Council approves highway intersection design
A split council approved moving forward on a design for the Trans-Canada Highway intersection at a special meeting last Wednesday.
Councillors Linda Nixon, Scott Duke, Aaron Orlando and Trevor English voted in favour of a design that would include a roundabout at Victoria and Wright, block left turns into the Tim Hortons/Shell and out of the Woodenhead Loop; and keep the Bend/Frontage Road loop.
Mayor Mark McKee and coun. Gary Sulz voted against the plan. McKee wanted to explore putting a traffic light at the railway bridge over Victoria Road to see if holding up highway-bound traffic there would alleviate the problem. “I don’t like the idea of us throwing out a $300,000 option and going right to $2 million without having all the information,” he said.
Hotel owners oppose new hotel
A fight could be brewing between Revelstoke’s hoteliers and the developer who’s attempting to enter the club.
The Revelstoke Accommodation Association is asking city council to oppose David Evans’ proposed Treehouse Hotel, saying it could hurt future infrastructure development at Revelstoke Mountain Resort.
“It is the Revelstoke Accommodation Association’s opinion that allowing further annexation and this competing development is not in the best interest of RAA, the ski hill or the city,” writes Norm Langlois, the president of RAA, in a letter to the City of Revelstoke dated May 6. “While short term this may bring development, it will actually slow the progress being made.”
Macdonald stepping down as MLA
After 11 years serving the people of Columbia River–Revelstoke, as well as many years before that serving Golden as Mayor, MLA Norm Macdonald has decided it is time for his political career to come to a close.
He has decided that he will not seek re-election next spring. Instead he will be returning to his first passion, teaching.
At 58, Macdonald has decided that he can’t push it back any further if he wants to end his working life as an educator.
“I really enjoy teaching,” he said. “In fact, when people ask me what I do, I still say I’m a teacher.”
Photo: Karl Bischoff takes part in the log springboard chop during Timber Day in May. The pro show was brought back to the event in 2016 after a hiatus of several years.
Treehouse hotel application goes to council
The battle between Revelstoke Mountain Resort and developer David Evans over the proposed treehouse hotel continues to heat up.
The latest salvo comes from Evans, who has said he’ll hold off full development of his proposed treehouse hotel for five years, but only if RMR commits to building a new chairlift, opening new ski terrain, building a new restaurant at the top of the gondola, expanding summer tourism options and building a bike park within the next five years.
In exchange, he says he’ll only develop 25 per cent of his property until five years have passed.
“The offer of a five year no-build covenant, would take the resort past its 15-year anniversary and the initial schedule to full build-out,” Evans wrote in his application. “I do not think my terms are at all onerous for RMR as these are items they should be doing anyway under their tenure agreement. If RMR is genuinely committed to growing the four season tenure they have and establishing Revelstoke as a true destination town, the five-year no build covenant is a reasonable and more-than-fair offer.”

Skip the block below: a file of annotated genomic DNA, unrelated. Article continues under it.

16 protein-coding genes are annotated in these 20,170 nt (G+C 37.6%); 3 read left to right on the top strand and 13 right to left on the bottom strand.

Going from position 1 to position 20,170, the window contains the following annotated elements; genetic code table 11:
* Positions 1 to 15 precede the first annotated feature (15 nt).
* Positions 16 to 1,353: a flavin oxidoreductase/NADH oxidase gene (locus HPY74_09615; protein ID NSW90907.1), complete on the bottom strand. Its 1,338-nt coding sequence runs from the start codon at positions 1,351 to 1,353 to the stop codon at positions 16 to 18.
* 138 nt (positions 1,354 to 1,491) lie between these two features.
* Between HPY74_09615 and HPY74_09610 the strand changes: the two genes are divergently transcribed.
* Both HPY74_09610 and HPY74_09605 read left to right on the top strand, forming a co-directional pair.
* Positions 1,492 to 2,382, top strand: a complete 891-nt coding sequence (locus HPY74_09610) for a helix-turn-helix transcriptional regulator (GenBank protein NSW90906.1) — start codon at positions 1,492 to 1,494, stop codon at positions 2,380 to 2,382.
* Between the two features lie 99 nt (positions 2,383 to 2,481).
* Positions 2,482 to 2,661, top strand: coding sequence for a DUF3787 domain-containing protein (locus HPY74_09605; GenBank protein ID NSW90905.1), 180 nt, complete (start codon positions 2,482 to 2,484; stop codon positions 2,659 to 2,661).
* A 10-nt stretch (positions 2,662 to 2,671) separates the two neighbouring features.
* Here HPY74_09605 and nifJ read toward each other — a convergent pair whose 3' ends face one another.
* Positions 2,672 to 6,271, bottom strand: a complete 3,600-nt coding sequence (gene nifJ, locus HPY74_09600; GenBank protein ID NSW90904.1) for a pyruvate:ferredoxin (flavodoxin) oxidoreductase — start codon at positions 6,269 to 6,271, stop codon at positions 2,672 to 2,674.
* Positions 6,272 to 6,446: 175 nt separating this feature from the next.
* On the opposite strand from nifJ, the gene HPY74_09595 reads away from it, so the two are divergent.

When asked to respond to Evans’ demands, Peter Nielsen, the resort’s vice president of operations, said it was the first he’d seen of them. “Our knowledge of this application is the same as the public,” he said. “It’s highly unusual language. I haven’t even had a chance to digest this.”
McKinnon Building being transformed
The clash of hammers and the whirring of drills are a constant reminder of the major changes happening inside the historic McKinnon Building in downtown Revelstoke these days.
The historic building is seeing its biggest facelift ever as it gets transformed into a new combination restaurant/hotel/event space by its new owners Rebekah and Stephen Jenkins.
The interior has been gutted, the ceilings and walls removed and truckloads of concrete removed from the basement as the new owners turn the building into The Explorers Society Hotel.
“The space is magical, we started to have visions for what we could do and they radically evolved from there,” Rebekah told me during a tour Friday morning.
Revelstoke housing market heating up
A few weeks ago, Kristian and Sarah Dart went to look at a house for sale on First Street. It was a private listing that was advertised online as a “tiny home” with a garage for just under $200,000.
They went to see it as quickly as possible, but they were too late. “They had three offers within the first 24 hours it was up on the Stoke List,” Sarah told me.
It wasn’t the first time that happened to them. The first house they wanted to look at, which they described as an old character home on Fifth Street, sold a day after they inquired about it.
Those kinds of stories are becoming more and more common as Revelstoke’s housing market has heated up over the past year. Multiple offers being made on some houses, some are sold within days of being listed, and anything below $300,000 is going quickly, no matter kind of shape it’s in.
“It’s very competitive,” said Don Teuton, the managing broker for Royal Lepage Revelstoke. “If the house is priced right and you’re a buyer, you have to move quick.”
There were 120 homes sold in Revelstoke last year, and 49 so far this year as of early June. More than 70 per cent of them went for $200,000 to $400,000. The average sale price of single family homes has climbed to $364,498 so far this year from $331,109 in 2013 — a 10 per cent increase.